Their coach’s name is Bryce Drew. Maybe that name rings a bell? It’s because he’s also the man responsible for this shot:
Bryce Drew hit one of the most famous shots in college basketball history. But there he was, in a game against Green Bay, played in front of just a few thousand fans, still losing it over the chance to play one more day.
In March, we remember: You play today, but you really play for the chance to play again tomorrow. Tomorrow is offered, but in March, it’s never guaranteed.
“If you’re not scared, you’re not focused.” — Jonathan Swanson
There’s a pizza place around the corner from me that’s pretty good. They’ve got a good pepperoni and mushroom slice, and they’ve got this chicken caesar pie, too, if you’re into something kinda different.
But what I like most about this pizza place are the guys behind the counter. There are two guys I see most often working the counter, and they’ve each got a catchphrase.
The first guy waits for you to order, and when you announce your choice of slice, he says, “Why not?”
Order another slice, and you’ll hear, “Why not?”
Hang around the restaurant for 10 minutes and you’ll hear him say it over and over again.
The second guy behind the counter has a different way of responding to each order. Each slice is followed by a simple question: “What else?”
And usually the customer pauses and says, Well, maybe that one? Or that one?
Maybe that one…
I really like this pizza place, because I really like those two questions. I like how, subtly, really good questions can challenge a captive audience. The right questions can force someone to take action that they might not otherwise take.
I’d like more people to ask questions like that when they’re taking on new work. Something too big? Too scary? “Maybe I shouldn’t do this,” you find yourself saying.
Well, why not?
And when you think you’ve hit the end of some work, and you’re trying to figure out if there’s anything left to do.
Well, what else? Is there something more to do?
Those two really good questions could unlock a lot of really good work. Don’t thank me, though. Thank the pizza place on the corner.
“The journey is all. The destination is beside the point.” — Leo Babauta
Let me pose a hypothetical to you for a second. Tomorrow, I’m going to give you the chance of a lifetime:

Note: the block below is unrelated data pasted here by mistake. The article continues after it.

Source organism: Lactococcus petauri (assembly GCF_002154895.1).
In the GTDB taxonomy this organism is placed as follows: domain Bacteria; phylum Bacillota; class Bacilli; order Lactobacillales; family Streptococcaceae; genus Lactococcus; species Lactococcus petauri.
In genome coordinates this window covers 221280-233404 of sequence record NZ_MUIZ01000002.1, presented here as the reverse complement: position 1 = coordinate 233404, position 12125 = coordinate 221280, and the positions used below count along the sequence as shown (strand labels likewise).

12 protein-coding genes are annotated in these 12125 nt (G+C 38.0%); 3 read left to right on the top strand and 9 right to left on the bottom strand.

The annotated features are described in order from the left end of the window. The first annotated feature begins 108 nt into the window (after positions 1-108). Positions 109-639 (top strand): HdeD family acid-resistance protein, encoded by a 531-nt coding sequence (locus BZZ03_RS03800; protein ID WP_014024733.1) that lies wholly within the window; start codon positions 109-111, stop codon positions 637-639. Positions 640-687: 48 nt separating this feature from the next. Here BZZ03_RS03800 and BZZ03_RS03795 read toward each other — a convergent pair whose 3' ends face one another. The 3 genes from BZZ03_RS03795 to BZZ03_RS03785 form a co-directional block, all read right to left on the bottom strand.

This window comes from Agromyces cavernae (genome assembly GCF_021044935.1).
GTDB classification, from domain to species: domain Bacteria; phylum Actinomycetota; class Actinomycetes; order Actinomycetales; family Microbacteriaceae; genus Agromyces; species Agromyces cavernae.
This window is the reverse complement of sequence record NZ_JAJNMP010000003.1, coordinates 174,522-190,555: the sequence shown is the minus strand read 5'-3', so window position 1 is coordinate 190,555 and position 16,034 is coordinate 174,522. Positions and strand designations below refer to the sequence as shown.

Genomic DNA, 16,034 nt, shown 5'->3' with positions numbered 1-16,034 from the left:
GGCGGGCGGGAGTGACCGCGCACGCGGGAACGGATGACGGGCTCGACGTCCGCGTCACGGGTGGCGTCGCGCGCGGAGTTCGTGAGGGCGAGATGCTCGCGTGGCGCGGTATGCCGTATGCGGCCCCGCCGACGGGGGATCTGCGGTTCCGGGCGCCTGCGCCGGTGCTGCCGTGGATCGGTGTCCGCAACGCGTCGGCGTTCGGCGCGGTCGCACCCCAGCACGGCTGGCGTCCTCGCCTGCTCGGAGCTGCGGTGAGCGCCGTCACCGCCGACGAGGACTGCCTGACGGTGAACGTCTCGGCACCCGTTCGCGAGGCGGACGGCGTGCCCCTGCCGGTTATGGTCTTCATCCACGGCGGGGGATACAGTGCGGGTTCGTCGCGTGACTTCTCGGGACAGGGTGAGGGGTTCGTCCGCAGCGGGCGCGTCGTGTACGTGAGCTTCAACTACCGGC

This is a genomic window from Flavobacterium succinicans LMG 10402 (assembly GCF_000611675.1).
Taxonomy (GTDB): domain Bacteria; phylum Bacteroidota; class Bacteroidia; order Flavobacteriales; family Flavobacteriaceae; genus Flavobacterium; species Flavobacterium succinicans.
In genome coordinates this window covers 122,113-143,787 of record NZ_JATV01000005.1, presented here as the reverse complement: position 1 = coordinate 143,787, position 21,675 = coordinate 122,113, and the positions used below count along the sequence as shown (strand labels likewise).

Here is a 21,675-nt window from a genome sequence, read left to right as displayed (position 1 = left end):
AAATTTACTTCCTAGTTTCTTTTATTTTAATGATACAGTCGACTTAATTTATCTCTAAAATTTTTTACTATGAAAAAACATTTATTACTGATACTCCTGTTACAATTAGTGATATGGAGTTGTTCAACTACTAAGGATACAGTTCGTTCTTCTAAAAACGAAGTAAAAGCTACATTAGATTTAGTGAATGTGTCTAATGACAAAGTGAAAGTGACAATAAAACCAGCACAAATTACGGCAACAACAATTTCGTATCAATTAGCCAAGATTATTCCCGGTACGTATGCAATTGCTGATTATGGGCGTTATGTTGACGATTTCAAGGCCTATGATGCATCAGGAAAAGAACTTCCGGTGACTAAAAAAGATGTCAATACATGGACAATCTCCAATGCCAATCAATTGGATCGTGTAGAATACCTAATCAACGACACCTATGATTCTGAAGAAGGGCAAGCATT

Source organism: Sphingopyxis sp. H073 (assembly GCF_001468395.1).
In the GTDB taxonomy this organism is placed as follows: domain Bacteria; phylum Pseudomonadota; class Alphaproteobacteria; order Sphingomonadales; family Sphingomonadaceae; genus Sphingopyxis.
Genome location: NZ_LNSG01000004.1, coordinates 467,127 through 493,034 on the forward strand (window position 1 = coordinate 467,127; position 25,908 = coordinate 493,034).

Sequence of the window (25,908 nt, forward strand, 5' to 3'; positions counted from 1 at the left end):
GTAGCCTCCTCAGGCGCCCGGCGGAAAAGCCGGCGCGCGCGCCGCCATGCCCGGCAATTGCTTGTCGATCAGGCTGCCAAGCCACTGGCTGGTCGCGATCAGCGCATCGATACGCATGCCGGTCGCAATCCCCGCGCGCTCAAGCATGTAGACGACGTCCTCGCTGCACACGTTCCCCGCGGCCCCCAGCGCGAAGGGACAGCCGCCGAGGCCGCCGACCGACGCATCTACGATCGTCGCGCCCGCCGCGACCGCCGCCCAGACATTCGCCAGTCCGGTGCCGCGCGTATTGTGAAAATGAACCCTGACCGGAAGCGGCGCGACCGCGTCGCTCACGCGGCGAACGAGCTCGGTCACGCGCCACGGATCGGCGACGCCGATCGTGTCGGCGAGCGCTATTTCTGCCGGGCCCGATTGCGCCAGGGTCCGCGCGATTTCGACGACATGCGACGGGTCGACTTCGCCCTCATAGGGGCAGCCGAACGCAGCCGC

I’m going to make you a lottery winner. You’re going to get $20 million. You’re never going to have to work again.
But there’s a catch: In exchange for that $20 million, you’re also never ALLOWED to work again.
You can take the $20 million, and never work another day in your life — never ever — or you can stay on the path you’re on, grinding it out, trying to make it in this world.
What do you choose? A life without work but lots of money, or a life with a lot of work and whatever money you can make along the way?
If it’s me, I take the latter. Yeah, the $20 million would be nice for a while. A few months on the beach somewhere, swimming and napping and drinking away the day. I could do that.
But after a few months, where would I be? What I’m doing matters to me. I want to make a big contribution to this world, and my work is largely how I make my stamp. Take away that, and what am I?
People say they want the easy way out, but I’m not so sure I buy that. The road ahead is tough. It’s going to suck.
But it’s also really rewarding. There is satisfaction in putting in the work, day in and day out.
So me? I’d reject the money and stick with the road I’m on. I know it’ll be rewarding. I know it’ll be hard. Maybe it’ll make me a little money along the way, or maybe it won’t. But it’ll my road to make.
I probably won’t get the months and months of drinking on the beach on this path, but if I do good work, I might get a few good weekends a year in a sunny place. That’d be alright by me.